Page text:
Mexico tries to sell presidential jet to Canada, saying it's 'better' than PM's plane
In this March 9, 2019 file photo, Mexican President Andres Manuel Lopez Obrador walks off the plane after traveling in economy class aboard a commercial flight from Guadalajara to Mexico City. Lopez Obrador took office on Dec. 1, 2018, pledging a presidency close to the people, without privileges for officials. He cut his own salary, refused to live in the sprawling presidential compound, and takes commercial, tourist-class flights. (AP Photo/Marco Ugarte, File)
MEXICO CITY -- Mexico is trying to sell its luxurious presidential jet to Canada, but will raffle the plane off if the Canadians don't want it, President Andres Manuel Lopez Obrador said Tuesday.
The offer marks the latest chapter in a desperate effort to unload the large and lavish Boeing 787 Dreamliner that Lopez Obrador views as wasteful.
He said Tuesday that the plane bought for more than $200 million by his predecessor would be a step up for Canada's prime minister.
"We learned that Canadian Prime Minister Trudeau's airplane had problems, and we offered it to them, but there hasn't been an agreement yet," Lopez Obrador said. "The truth is that it is bigger than the Canadian prime minister's, and better."
Officials have said Mexico would accept $130 million for the plane.
Lopez Obrador presented a prototype of the lottery-style ticket that would be issued for the jet if the raffle idea goes ahead. He said he hoped business owners would buy huge blocks of the 500-peso ($25) tickets. The government hopes to sell 6 million tickets and use the proceeds to buy medical equipment.
More than a white elephant, the plane now seems to be an albatross. Some Mexicans said they wouldn't want to win it.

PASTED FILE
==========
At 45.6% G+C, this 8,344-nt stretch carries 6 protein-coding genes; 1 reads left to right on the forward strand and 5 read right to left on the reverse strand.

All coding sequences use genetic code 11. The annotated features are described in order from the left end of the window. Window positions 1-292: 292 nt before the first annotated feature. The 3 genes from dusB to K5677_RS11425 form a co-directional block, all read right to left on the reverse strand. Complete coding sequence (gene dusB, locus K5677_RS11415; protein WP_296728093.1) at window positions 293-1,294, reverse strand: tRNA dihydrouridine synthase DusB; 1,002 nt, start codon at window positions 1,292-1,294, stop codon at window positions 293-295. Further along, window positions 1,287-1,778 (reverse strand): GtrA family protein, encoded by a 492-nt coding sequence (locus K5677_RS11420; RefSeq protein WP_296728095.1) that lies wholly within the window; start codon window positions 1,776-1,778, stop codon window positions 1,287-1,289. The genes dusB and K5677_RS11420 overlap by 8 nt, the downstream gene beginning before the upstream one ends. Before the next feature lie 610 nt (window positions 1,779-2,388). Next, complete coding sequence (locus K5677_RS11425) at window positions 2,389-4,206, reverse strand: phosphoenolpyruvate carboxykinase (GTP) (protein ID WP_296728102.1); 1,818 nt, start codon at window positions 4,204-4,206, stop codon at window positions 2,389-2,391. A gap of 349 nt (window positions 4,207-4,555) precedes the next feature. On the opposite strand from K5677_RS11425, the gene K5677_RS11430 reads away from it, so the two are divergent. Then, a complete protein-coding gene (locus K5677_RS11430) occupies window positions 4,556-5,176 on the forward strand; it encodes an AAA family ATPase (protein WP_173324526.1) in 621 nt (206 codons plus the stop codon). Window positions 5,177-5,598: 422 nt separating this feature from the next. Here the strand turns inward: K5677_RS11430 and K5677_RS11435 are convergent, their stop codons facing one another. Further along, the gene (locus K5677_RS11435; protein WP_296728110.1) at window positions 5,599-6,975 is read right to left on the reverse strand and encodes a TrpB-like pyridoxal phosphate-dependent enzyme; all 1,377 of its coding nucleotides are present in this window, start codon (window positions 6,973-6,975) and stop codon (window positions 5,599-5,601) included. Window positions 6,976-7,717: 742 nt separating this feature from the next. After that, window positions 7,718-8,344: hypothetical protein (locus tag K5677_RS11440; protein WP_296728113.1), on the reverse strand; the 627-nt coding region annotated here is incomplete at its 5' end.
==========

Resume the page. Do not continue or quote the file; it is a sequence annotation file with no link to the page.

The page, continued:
"I would not buy it," Mexico City resident Lidia Flores said of the possible raffle tickets, saying she would have no idea of what to do with the hulking airliner if she won.
Even Lopez Obrador expresses doubts about the idea, saying he worries that greed or envy could wreck the life of anyone who won the jet in a raffle.
"I don't want to bear the guilt, because I would be responsible," he said Tuesday. "It worries me. It"s the only thing holding me back, how to prevent something bad befalling the person who wins."
Others see the raffle proposal as a distraction from Mexico's real problems, like crime, violence and economic stagnation.
"This is a smoke screen," said Eliseo Ochoa, a lawyer in Mexico City. "This is just a joke at the expense of the public."
The austerity-minded Lopez Obrador takes commercial flights and has refused to step foot on the presidential jet, which was purchased by the previous president, Enrique Pena Nieto.
Lopez Obrador says the jet is too luxurious for a country where half the people are poor.
The plane failed to find a buyer after a year on sale at a U.S. airstrip, where it piled up about $1.5 million in maintenance costs.
The jet is expensive to run and is configured to carry only 80 people, with a full presidential suite with a bedroom and private bath. Experts say it would be too expensive to reconfigure back into a commercial airliner that normally carries as many as 300 passengers.
Previously, Lopez Obrador had suggested bartering the plane in exchange for U.S. medical equipment or selling it in shares to a group of businessmen for executive incentive programs. He has also offered to rent it out by the hour, in hopes of paying off the remainder of outstanding loans on the plane.
Mexican Twitter users are posting ideas about where they would park the huge jet if they won it (clue: in the yard, because it won't fit in the garage). They fantasize about the kind of parties they would throw aboard it (beer-filled trips to the Super Bowl appears popular) and what colours they would paint it (one user suggested bright purple).
But the most popular idea for using the jet appears to be turning it into a stationary restaurant or taco stand.